This is an episode of the Glossy Fashion Podcast, which features candid conversations about how today’s trends are shaping the future of the fashion industry. More from the series →
When Melinda Roberston moved to the U.S. to work on Wall Street in 2012, she didn’t expect to receive high praise for her wardrobe. Unlike her American counterparts, Robertson almost exclusively wore Australian fashion brand Scanlan Theodore, which specializes in workwear for women. To her surprise, however, Scanlan Theodore’s chic aesthetic was a hit, and it led Robertson and her business partner, Sarah Blank, to approach Gary Theodore, the brand’s founder, with a pitch: to launch the company in the U.S.
“[Scanlan Theodore Americas] was very much born out of [my and Sarah’s] personal need and the feedback we were receiving [from female bankers],” Robertson said on the latest episode of the Glossy Podcast. “One of the trickiest things [when launching in a new country] is knowing whether the product will translate. First: Is it going to translate internationally? We felt confident on that front, because all these women [on Wall Street] were so excited about our suits. Then, once you’re [in the U.S.], the question is: How is it going to translate in other states? We felt confident on one front, so we did it.”
Two years after pitching the idea to Theodore, the trio became business partners on the U.S. business in 2017. Now, as co-CEO of Scanlan Theodore Americas, Robertson is responsible for growing the brand’s presence in the American market. Currently, the company has two boutiques in New York City, plus stores in Long Island, N.Y., Miami and Dallas. A location in Washington, D.C. is set to open June 2023.
“We’ve had to be patient,” Robertson said. “We’ve secured the locations we wanted, and now we’re focused on building the brand.”
Below are additional highlights from the conversation, which have been lightly edited for clarity.
Picking a global expansion model
“It made sense for us to launch a U.S. company with the three of us [as founders]. We all needed skin in the [U.S. retail market] game. You see international brands coming in with a franchise model or brand owners [for just one] country doing whatever they want. That was not appealing to [Theodore] or for us, but for different reasons. [Theodore] built this incredible brand, and to just hand over the reins in the U.S. market to people he was just getting to know didn’t make sense. For [Sarah and I], Gary’s the genius behind the brand, so we had no desire to take over. We need his guidance, we need his partnership. We rely on that every single day. He’s the creative genius. We decided the best way to keep the three of us aligned, motivated and charging for the same objectives was to all invest. That was the model that made sense for all of us, and it has worked. … We started off selling online in the U.S. out of my apartment. Now, we’ve grown to five boutiques and an online store, and we’re opening a sixth store next year.”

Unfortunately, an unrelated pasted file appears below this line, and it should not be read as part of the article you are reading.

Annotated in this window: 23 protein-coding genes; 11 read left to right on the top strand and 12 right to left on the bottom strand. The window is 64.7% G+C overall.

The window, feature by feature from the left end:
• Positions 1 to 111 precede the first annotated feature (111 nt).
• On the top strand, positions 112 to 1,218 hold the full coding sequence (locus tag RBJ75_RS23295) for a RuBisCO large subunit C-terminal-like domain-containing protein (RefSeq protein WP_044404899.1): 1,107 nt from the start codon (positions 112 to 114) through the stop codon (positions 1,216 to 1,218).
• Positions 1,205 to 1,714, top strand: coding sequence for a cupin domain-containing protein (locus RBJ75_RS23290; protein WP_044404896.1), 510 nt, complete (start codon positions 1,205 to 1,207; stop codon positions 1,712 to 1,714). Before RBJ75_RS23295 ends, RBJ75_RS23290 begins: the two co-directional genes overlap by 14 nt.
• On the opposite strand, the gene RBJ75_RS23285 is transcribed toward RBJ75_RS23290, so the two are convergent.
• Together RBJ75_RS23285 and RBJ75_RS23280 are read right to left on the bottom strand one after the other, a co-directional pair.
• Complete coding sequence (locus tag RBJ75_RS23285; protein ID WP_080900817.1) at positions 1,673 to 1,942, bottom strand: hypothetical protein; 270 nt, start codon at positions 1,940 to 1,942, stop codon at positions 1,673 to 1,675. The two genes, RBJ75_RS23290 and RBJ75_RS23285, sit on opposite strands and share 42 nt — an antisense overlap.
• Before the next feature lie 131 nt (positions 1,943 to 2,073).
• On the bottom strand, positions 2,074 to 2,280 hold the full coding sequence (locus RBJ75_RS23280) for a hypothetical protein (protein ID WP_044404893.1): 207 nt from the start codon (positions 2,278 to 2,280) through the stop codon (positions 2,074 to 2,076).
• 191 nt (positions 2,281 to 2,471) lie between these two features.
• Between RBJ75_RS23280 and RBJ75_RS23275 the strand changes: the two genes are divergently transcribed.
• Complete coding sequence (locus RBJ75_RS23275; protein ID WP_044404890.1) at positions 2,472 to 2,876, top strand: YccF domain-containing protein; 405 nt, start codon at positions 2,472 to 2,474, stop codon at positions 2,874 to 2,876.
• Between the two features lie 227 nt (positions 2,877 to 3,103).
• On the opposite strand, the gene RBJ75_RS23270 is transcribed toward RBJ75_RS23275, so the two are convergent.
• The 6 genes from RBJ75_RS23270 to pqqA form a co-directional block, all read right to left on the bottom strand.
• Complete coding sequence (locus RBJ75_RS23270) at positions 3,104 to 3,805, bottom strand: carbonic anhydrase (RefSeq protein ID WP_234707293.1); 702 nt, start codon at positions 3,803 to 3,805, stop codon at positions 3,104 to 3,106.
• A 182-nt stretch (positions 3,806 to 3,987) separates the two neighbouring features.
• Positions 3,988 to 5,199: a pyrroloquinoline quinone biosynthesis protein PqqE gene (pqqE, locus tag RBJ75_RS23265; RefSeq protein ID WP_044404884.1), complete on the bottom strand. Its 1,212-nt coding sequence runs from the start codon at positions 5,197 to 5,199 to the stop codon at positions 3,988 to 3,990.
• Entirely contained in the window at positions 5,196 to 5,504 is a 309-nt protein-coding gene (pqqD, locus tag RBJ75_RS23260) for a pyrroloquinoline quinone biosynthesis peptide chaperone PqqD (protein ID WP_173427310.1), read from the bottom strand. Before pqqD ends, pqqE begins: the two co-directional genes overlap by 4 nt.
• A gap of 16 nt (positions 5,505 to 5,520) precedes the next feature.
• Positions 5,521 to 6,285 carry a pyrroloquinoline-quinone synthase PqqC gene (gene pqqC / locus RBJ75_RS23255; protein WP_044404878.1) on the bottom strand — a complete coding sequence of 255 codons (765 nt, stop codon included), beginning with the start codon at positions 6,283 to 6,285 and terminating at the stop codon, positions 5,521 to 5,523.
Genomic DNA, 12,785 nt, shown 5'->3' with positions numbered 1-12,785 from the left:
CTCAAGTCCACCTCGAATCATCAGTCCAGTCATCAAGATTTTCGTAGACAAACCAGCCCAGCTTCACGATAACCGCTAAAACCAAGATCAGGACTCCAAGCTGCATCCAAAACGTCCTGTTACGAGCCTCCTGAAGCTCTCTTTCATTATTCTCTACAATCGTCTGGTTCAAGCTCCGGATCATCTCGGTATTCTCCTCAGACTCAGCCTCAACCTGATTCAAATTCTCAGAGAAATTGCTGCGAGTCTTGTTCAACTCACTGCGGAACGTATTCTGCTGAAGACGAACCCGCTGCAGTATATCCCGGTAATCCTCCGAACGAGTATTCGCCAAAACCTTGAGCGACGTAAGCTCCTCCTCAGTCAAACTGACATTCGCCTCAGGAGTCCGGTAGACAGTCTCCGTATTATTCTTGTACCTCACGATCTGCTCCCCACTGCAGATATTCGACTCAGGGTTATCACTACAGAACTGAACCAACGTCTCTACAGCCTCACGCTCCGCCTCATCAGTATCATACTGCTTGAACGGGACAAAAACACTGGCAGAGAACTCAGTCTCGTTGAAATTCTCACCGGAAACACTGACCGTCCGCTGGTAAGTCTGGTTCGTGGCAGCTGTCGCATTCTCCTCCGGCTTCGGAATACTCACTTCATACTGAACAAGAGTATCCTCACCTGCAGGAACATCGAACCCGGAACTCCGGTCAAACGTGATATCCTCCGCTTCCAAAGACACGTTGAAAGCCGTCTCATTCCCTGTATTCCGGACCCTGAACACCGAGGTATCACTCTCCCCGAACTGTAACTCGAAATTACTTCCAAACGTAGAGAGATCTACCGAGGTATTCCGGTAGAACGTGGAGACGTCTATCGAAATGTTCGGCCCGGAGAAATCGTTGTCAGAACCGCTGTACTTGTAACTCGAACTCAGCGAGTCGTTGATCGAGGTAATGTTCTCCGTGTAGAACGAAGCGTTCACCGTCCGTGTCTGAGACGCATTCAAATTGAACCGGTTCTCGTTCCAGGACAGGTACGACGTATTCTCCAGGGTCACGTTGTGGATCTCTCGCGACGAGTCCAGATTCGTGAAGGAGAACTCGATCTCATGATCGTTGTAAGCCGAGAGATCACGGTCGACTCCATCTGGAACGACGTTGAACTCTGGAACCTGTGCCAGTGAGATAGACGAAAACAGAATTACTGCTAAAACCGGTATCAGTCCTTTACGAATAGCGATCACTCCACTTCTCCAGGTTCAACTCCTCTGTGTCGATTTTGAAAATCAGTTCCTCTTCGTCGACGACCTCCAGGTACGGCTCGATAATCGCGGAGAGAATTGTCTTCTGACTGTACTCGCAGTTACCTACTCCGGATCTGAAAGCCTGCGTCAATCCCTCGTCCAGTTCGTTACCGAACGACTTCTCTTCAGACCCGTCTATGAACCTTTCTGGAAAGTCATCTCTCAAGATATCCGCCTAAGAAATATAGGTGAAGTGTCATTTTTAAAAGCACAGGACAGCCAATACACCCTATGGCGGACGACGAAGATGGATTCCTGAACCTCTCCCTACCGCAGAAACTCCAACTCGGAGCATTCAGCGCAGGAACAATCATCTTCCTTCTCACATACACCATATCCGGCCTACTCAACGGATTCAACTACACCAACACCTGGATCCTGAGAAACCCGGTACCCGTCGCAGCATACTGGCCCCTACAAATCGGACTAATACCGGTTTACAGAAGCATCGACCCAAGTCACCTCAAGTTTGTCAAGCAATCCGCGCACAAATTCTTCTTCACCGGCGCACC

Navigating the highs and lows of workwear sales
“We basically did no sales for a good six-month period in 2020. The government was really generous with all the business support that was provided, and our landlords really helped us. Honestly, we made it through because of that support from them. … [When we opened back up], it was a matter of operating the business in a different way for a significant period of time. … We had to deal with this incredible volatility, which is really difficult when you’ve got such high fixed costs. … 2020 was a great challenge. Sarah and I were on the floor trying to make it work. In 2021, things slowly picked up … It’s really been since March this year [that I’ve felt secure]. We’re [finally] well above our 2019 forecast and 2019 actuals. It’s looking to be a good year.”
Surviving the looming recession
‘We are expecting a recession and things to slow. It’s inevitable, given all of the factors that are contributing to that. We’re always extremely careful with our inventory. You need to be careful that you don’t get stuck with mountains of inventory if you get your forecasts wrong. In terms of our salary costs, we keep staffing light — if you overstaff a retail store, then none of the girls have the opportunity to maximize their own sales, and in a way, you’re taking away business from them. … Also, because the whole Covid situation was horrible, I’m always focused on not overstaffing, because you never want to have to let people go because you made a mistake. … I think the recession will be short and sharp. Whether short means 6-12 months is unclear, but we just have to put our heads down and do as many external sales events as we can possibly do. … We hold fundraisers a lot — we hustle and try and generate sales from outside of just the foot traffic that walks past the store. That will have to go into overdrive if women are not walking into the store. … We’ve got an incredible CRM program set up that [our staff] uses all day, every day. They are constantly in-store, going back and forth with clients in California or wherever. That needs to continue, and all of those efforts need to go into overdrive.”